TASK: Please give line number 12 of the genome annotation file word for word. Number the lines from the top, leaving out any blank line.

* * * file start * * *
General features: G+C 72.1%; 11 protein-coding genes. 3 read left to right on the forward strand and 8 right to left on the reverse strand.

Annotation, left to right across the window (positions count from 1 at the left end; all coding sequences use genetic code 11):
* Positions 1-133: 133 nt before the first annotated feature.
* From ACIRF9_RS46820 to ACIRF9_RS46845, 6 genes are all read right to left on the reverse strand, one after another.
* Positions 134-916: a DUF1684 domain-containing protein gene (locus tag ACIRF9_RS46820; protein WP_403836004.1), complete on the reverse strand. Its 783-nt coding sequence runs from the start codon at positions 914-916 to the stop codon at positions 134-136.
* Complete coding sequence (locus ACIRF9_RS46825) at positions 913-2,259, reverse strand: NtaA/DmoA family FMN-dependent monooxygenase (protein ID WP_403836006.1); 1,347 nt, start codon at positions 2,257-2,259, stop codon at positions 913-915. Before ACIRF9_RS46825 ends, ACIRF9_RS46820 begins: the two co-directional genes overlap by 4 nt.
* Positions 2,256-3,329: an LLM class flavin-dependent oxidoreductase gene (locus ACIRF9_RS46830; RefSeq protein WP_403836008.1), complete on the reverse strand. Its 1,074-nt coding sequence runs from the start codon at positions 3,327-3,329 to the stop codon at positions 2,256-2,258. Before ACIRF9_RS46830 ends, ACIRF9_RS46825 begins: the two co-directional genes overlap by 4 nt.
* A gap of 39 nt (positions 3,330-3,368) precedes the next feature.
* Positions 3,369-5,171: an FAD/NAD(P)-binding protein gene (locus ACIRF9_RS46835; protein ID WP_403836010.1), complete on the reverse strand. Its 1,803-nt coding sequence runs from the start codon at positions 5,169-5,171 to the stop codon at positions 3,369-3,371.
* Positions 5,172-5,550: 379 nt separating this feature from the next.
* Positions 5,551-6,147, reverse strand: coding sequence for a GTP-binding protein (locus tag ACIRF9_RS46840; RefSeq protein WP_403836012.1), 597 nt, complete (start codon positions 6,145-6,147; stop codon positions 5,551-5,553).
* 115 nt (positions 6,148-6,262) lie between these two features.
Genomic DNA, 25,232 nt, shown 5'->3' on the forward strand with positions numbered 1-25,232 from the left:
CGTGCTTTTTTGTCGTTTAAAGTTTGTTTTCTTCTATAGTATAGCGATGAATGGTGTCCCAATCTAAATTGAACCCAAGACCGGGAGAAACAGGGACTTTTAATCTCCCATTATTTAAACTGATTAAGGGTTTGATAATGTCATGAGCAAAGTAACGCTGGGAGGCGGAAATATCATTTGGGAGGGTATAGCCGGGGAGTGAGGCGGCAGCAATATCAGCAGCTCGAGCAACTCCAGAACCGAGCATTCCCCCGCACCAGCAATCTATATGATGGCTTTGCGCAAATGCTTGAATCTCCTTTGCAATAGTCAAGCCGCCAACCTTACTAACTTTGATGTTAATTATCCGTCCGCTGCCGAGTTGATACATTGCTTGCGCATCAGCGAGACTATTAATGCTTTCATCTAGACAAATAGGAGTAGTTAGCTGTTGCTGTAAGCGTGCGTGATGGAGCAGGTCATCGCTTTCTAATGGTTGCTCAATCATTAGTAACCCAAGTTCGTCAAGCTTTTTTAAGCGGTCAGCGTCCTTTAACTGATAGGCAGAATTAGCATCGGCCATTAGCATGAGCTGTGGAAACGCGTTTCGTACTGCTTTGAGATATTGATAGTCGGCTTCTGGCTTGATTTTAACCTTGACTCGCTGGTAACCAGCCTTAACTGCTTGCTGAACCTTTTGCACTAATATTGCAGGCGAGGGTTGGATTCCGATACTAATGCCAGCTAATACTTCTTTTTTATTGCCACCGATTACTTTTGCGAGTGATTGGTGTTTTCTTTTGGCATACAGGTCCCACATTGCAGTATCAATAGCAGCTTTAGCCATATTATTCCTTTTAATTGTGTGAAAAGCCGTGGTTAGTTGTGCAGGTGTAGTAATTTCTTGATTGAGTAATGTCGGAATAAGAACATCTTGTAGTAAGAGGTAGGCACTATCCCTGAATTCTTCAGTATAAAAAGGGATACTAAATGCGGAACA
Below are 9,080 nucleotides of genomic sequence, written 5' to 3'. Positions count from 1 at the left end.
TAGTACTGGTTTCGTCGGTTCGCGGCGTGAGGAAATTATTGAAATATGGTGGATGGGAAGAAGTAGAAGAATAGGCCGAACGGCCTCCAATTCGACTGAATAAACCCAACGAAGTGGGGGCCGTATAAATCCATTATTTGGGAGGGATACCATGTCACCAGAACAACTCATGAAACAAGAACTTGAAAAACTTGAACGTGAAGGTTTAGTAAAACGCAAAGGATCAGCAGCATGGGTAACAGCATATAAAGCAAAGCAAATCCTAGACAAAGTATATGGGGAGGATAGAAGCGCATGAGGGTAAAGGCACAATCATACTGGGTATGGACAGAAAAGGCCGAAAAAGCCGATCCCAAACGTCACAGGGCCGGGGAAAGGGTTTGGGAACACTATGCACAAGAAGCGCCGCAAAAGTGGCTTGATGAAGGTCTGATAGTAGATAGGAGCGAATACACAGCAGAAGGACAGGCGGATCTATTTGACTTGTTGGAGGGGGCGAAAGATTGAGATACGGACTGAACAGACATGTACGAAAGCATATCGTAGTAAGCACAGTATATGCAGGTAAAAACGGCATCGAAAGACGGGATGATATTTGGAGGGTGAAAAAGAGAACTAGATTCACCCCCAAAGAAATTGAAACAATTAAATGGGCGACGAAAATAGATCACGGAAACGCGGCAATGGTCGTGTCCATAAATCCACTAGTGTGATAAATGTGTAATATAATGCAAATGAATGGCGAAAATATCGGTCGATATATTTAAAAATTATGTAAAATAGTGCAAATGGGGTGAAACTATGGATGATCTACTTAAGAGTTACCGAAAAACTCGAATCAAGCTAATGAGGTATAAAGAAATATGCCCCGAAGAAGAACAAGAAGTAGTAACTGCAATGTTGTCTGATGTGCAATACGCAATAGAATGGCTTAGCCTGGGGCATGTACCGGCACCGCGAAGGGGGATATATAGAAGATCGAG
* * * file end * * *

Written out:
* 115 nt (positions 6,148-6,262) lie between these two features.